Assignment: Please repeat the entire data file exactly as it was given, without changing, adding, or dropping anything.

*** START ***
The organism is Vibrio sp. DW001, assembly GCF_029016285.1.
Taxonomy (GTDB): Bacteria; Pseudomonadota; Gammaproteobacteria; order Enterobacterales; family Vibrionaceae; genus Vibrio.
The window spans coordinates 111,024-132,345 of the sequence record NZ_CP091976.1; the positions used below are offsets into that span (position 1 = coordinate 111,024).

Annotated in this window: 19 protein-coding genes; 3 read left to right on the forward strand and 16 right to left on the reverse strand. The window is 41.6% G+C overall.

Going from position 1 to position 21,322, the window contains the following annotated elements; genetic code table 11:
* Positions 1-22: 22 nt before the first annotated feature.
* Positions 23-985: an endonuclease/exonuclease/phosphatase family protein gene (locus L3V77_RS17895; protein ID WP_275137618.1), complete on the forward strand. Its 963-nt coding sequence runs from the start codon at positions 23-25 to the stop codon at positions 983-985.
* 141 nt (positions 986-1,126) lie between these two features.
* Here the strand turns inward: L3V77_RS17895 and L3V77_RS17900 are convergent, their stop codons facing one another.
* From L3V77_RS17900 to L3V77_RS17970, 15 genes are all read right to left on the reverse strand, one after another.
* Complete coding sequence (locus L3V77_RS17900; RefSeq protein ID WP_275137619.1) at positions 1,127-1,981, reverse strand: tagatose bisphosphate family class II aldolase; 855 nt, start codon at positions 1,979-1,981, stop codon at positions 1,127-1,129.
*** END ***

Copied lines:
The organism is Vibrio sp. DW001, assembly GCF_029016285.1.
Taxonomy (GTDB): Bacteria; Pseudomonadota; Gammaproteobacteria; order Enterobacterales; family Vibrionaceae; genus Vibrio.
The window spans coordinates 111,024-132,345 of the sequence record NZ_CP091976.1; the positions used below are offsets into that span (position 1 = coordinate 111,024).

Annotated in this window: 19 protein-coding genes; 3 read left to right on the forward strand and 16 right to left on the reverse strand. The window is 41.6% G+C overall.

Going from position 1 to position 21,322, the window contains the following annotated elements; genetic code table 11:
* Positions 1-22: 22 nt before the first annotated feature.
* Positions 23-985: an endonuclease/exonuclease/phosphatase family protein gene (locus L3V77_RS17895; protein ID WP_275137618.1), complete on the forward strand. Its 963-nt coding sequence runs from the start codon at positions 23-25 to the stop codon at positions 983-985.
* 141 nt (positions 986-1,126) lie between these two features.
* Here the strand turns inward: L3V77_RS17895 and L3V77_RS17900 are convergent, their stop codons facing one another.
* From L3V77_RS17900 to L3V77_RS17970, 15 genes are all read right to left on the reverse strand, one after another.
* Complete coding sequence (locus L3V77_RS17900; RefSeq protein ID WP_275137619.1) at positions 1,127-1,981, reverse strand: tagatose bisphosphate family class II aldolase; 855 nt, start codon at positions 1,979-1,981, stop codon at positions 1,127-1,129.